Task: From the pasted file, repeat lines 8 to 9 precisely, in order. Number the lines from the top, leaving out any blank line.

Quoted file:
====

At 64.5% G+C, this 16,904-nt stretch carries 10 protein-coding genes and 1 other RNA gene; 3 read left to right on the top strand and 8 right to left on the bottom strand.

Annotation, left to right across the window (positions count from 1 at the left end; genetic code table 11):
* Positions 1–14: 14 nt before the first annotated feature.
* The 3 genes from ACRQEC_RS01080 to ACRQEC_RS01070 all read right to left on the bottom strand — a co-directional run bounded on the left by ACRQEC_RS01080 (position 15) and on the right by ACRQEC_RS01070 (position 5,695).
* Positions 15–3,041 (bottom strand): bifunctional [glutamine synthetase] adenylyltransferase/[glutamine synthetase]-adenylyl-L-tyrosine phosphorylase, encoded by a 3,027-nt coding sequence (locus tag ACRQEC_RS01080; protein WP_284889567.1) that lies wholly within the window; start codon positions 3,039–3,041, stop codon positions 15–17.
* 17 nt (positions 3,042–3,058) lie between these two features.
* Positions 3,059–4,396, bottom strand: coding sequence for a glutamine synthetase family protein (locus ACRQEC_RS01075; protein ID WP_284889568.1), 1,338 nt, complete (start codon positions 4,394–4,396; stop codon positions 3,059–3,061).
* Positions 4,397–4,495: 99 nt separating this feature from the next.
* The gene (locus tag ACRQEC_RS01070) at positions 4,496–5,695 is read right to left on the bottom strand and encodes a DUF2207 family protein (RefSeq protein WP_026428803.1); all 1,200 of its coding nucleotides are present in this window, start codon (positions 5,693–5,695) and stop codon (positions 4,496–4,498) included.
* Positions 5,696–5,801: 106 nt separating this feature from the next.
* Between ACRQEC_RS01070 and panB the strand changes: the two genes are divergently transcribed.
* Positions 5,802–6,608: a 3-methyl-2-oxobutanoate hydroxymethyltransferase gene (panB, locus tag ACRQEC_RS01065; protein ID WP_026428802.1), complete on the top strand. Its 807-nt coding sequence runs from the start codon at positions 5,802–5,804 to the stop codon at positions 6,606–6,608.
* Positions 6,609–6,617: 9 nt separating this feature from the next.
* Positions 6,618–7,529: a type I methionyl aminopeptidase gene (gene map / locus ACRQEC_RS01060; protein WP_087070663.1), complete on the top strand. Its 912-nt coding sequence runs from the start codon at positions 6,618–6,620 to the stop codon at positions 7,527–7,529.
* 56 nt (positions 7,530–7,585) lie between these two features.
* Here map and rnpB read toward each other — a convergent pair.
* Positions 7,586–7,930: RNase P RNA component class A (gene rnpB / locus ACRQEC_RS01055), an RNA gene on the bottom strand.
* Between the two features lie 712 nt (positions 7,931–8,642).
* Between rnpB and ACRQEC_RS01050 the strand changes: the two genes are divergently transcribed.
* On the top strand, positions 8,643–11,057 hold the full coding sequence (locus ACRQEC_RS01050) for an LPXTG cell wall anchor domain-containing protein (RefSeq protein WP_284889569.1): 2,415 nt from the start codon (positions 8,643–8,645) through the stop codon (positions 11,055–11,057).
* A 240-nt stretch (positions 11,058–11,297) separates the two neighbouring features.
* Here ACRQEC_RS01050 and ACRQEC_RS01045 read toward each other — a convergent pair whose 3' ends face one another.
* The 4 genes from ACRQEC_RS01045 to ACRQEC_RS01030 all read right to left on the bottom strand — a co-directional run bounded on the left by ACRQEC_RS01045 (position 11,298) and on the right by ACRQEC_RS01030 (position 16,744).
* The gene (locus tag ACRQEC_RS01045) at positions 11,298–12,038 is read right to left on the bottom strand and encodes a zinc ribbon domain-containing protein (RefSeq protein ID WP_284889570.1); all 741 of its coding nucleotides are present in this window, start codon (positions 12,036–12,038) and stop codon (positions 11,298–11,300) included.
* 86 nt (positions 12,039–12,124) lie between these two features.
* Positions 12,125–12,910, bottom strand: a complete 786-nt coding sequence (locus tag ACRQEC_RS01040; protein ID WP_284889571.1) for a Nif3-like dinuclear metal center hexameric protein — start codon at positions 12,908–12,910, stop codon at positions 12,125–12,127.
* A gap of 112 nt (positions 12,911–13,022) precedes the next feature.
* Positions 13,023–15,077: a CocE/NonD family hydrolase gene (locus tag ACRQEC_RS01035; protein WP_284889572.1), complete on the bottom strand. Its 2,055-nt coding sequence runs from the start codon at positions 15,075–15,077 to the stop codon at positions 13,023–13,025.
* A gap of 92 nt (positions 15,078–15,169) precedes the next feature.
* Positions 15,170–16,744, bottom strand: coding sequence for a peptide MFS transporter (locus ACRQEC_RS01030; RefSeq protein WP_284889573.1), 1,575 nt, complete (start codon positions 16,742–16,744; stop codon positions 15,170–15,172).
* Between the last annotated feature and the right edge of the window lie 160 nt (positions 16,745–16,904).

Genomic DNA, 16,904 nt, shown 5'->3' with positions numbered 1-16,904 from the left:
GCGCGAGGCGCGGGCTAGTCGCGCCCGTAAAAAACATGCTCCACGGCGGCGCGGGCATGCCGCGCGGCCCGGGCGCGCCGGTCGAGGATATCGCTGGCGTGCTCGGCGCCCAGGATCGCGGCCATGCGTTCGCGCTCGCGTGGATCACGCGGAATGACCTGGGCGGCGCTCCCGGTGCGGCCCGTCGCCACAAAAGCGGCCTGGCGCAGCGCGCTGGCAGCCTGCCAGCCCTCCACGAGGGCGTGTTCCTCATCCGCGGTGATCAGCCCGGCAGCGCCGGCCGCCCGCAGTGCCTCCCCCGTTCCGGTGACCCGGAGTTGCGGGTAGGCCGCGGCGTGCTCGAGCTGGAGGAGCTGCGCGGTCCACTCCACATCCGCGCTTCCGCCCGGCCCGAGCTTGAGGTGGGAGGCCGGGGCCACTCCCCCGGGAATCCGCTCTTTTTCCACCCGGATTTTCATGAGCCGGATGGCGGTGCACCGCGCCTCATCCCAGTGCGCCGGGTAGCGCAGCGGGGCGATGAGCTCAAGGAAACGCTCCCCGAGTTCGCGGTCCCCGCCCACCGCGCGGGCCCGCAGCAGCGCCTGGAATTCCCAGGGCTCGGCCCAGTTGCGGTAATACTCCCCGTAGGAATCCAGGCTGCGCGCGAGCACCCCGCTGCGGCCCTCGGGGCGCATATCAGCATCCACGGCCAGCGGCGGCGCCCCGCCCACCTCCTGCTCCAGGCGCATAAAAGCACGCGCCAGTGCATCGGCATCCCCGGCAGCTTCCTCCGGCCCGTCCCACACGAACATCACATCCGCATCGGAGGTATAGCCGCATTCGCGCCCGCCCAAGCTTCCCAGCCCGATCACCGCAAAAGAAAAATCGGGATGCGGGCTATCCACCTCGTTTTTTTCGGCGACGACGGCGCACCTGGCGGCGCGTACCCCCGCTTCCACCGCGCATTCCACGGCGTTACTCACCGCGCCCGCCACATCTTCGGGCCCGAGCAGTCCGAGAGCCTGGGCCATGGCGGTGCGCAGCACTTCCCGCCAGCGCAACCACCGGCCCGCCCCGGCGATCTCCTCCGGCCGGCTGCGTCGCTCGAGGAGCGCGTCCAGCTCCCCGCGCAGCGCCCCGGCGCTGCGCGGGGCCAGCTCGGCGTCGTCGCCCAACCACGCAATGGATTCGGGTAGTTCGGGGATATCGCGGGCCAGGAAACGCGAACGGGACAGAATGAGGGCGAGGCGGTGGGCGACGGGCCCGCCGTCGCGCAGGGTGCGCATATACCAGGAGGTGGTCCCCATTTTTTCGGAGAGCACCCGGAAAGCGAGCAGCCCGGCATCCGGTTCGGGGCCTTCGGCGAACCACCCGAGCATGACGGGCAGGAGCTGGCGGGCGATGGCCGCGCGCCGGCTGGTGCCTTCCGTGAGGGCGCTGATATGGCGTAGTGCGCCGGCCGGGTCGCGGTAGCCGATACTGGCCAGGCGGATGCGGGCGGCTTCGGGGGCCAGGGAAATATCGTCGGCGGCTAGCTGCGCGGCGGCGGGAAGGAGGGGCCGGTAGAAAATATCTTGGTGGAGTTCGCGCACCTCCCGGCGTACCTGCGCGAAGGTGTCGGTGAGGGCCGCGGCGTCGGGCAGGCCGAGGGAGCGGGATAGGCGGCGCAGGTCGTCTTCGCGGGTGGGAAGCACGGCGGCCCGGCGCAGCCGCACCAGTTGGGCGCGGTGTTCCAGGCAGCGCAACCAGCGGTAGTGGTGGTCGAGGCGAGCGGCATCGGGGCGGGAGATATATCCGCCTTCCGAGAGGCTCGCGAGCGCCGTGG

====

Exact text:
* Positions 4,397–4,495: 99 nt separating this feature from the next.
* The gene (locus tag ACRQEC_RS01070) at positions 4,496–5,695 is read right to left on the bottom strand and encodes a DUF2207 family protein (RefSeq protein WP_026428803.1); all 1,200 of its coding nucleotides are present in this window, start codon (positions 5,693–5,695) and stop codon (positions 4,496–4,498) included.